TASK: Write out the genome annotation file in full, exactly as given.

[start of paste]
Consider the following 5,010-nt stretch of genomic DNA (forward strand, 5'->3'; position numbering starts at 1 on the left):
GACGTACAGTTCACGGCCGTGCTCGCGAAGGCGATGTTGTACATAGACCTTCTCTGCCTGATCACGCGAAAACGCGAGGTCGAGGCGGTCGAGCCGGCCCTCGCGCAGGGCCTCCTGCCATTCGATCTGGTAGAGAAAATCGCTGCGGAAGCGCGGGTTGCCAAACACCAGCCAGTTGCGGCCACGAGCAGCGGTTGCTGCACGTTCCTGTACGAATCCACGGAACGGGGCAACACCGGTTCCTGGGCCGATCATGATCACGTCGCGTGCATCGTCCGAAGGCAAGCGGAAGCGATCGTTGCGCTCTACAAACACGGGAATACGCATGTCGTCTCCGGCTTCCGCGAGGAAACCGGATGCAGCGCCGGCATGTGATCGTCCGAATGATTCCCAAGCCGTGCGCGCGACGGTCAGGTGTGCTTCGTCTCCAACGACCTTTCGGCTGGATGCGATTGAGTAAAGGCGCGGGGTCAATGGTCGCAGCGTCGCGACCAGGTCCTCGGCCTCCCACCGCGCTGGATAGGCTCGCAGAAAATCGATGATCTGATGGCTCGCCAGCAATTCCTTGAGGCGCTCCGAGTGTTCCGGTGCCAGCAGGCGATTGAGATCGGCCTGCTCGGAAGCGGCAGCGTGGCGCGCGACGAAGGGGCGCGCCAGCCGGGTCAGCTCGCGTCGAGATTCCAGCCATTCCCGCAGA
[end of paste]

Consider the following 5,010-nt stretch of genomic DNA (forward strand, 5'->3'; position numbering starts at 1 on the left):
GACGTACAGTTCACGGCCGTGCTCGCGAAGGCGATGTTGTACATAGACCTTCTCTGCCTGATCACGCGAAAACGCGAGGTCGAGGCGGTCGAGCCGGCCCTCGCGCAGGGCCTCCTGCCATTCGATCTGGTAGAGAAAATCGCTGCGGAAGCGCGGGTTGCCAAACACCAGCCAGTTGCGGCCACGAGCAGCGGTTGCTGCACGTTCCTGTACGAATCCACGGAACGGGGCAACACCGGTTCCTGGGCCGATCATGATCACGTCGCGTGCATCGTCCGAAGGCAAGCGGAAGCGATCGTTGCGCTCTACAAACACGGGAATACGCATGTCGTCTCCGGCTTCCGCGAGGAAACCGGATGCAGCGCCGGCATGTGATCGTCCGAATGATTCCCAAGCCGTGCGCGCGACGGTCAGGTGTGCTTCGTCTCCAACGACCTTTCGGCTGGATGCGATTGAGTAAAGGCGCGGGGTCAATGGTCGCAGCGTCGCGACCAGGTCCTCGGCCTCCCACCGCGCTGGATAGGCTCGCAGAAAATCGATGATCTGATGGCTCGCCAGCAATTCCTTGAGGCGCTCCGAGTGTTCCGGTGCCAGCAGGCGATTGAGATCGGCCTGCTCGGAAGCGGCAGCGTGGCGCGCGACGAAGGGGCGCGCCAGCCGGGTCAGCTCGCGTCGAGATTCCAGCCATTCCCGCAGA